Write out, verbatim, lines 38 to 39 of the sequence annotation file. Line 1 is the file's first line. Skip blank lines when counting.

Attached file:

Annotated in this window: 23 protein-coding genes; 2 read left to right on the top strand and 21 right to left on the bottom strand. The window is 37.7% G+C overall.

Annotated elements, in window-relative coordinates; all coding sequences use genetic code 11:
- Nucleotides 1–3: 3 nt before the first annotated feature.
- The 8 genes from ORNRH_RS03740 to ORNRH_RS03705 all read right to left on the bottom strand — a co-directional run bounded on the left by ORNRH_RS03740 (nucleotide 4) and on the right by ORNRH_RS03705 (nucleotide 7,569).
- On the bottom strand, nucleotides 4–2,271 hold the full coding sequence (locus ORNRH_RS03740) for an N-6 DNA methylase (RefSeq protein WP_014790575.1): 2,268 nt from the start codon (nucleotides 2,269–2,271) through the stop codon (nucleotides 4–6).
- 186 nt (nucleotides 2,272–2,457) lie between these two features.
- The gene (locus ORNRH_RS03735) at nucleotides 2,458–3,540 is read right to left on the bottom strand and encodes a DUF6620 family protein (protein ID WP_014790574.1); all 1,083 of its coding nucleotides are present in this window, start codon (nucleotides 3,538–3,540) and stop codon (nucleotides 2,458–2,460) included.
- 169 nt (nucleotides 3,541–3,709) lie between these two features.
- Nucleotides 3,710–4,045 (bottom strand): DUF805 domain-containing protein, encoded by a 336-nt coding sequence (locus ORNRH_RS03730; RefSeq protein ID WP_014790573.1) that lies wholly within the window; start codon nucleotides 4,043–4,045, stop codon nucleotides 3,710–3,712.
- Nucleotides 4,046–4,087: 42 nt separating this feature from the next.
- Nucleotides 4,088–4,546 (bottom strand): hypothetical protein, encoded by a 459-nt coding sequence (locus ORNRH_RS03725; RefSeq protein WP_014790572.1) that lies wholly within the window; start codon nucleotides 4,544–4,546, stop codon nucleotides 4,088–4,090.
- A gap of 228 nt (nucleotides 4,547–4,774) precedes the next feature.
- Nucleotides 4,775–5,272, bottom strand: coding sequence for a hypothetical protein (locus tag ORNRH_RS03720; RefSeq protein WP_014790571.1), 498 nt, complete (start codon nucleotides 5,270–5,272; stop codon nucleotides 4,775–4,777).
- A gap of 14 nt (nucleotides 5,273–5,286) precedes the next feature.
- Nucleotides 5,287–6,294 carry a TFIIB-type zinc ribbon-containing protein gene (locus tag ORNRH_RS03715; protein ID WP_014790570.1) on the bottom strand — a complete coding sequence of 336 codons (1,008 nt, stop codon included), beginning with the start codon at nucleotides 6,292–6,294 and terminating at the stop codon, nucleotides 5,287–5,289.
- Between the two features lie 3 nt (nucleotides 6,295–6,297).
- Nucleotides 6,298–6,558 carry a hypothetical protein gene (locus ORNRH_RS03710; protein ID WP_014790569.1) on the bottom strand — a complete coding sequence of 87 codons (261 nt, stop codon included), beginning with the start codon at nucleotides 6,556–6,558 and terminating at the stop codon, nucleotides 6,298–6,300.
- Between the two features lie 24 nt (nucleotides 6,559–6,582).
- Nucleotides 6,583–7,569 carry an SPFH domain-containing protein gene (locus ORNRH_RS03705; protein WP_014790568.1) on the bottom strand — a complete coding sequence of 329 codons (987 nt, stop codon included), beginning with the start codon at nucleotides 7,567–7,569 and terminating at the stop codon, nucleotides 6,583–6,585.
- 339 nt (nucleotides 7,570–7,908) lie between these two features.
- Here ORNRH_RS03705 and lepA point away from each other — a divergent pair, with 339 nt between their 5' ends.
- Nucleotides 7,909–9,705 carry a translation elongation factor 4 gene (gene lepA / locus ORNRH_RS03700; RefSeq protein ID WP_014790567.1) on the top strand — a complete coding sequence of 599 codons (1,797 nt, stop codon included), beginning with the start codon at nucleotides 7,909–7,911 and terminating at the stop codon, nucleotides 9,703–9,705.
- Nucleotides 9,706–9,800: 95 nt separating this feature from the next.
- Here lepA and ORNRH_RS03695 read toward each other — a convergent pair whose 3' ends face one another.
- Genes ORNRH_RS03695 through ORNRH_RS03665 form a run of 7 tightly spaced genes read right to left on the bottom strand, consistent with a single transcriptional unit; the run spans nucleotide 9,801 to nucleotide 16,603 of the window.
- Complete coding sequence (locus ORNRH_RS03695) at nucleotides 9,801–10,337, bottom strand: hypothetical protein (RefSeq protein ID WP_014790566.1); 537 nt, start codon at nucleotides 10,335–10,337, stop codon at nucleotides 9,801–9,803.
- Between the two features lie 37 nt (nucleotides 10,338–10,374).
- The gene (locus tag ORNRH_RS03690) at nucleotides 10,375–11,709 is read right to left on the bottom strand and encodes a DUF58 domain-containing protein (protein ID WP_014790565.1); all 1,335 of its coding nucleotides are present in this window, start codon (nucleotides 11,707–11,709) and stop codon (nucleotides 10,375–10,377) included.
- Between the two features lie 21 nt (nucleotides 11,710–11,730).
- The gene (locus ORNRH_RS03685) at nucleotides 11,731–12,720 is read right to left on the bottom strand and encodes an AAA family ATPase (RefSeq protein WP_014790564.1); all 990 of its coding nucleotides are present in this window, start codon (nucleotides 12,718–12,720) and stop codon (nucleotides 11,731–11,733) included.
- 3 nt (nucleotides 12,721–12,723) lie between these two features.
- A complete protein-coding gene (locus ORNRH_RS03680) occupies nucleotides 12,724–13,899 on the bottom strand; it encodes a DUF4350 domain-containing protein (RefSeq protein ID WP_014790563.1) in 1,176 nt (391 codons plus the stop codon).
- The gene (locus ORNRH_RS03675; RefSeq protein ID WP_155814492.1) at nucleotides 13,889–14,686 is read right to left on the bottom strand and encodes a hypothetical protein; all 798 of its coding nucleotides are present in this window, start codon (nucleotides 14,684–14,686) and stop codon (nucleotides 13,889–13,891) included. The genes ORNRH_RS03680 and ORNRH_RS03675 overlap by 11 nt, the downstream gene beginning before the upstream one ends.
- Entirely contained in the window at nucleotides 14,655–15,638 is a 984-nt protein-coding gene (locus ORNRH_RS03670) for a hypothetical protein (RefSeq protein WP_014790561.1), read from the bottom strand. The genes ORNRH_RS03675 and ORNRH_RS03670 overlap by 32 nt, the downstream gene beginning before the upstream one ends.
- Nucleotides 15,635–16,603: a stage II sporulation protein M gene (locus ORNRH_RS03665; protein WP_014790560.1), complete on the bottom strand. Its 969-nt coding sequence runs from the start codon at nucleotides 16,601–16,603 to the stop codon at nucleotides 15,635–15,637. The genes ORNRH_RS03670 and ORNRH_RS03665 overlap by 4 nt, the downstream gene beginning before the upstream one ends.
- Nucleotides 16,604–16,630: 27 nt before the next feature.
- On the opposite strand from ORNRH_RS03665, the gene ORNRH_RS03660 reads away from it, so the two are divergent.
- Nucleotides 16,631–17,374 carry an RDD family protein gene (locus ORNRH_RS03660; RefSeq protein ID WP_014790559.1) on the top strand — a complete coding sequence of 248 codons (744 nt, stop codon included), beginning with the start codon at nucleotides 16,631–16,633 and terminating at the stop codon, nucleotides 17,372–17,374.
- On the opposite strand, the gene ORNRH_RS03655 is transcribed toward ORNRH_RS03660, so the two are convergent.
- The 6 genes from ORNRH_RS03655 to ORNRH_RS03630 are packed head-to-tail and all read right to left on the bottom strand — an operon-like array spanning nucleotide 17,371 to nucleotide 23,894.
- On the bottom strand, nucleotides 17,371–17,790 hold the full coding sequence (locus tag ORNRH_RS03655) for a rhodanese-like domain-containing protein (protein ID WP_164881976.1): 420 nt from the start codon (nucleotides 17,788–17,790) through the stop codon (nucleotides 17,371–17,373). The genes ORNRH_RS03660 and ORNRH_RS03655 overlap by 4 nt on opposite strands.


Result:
- Nucleotides 16,631–17,374 carry an RDD family protein gene (locus ORNRH_RS03660; RefSeq protein ID WP_014790559.1) on the top strand — a complete coding sequence of 248 codons (744 nt, stop codon included), beginning with the start codon at nucleotides 16,631–16,633 and terminating at the stop codon, nucleotides 17,372–17,374.
- On the opposite strand, the gene ORNRH_RS03655 is transcribed toward ORNRH_RS03660, so the two are convergent.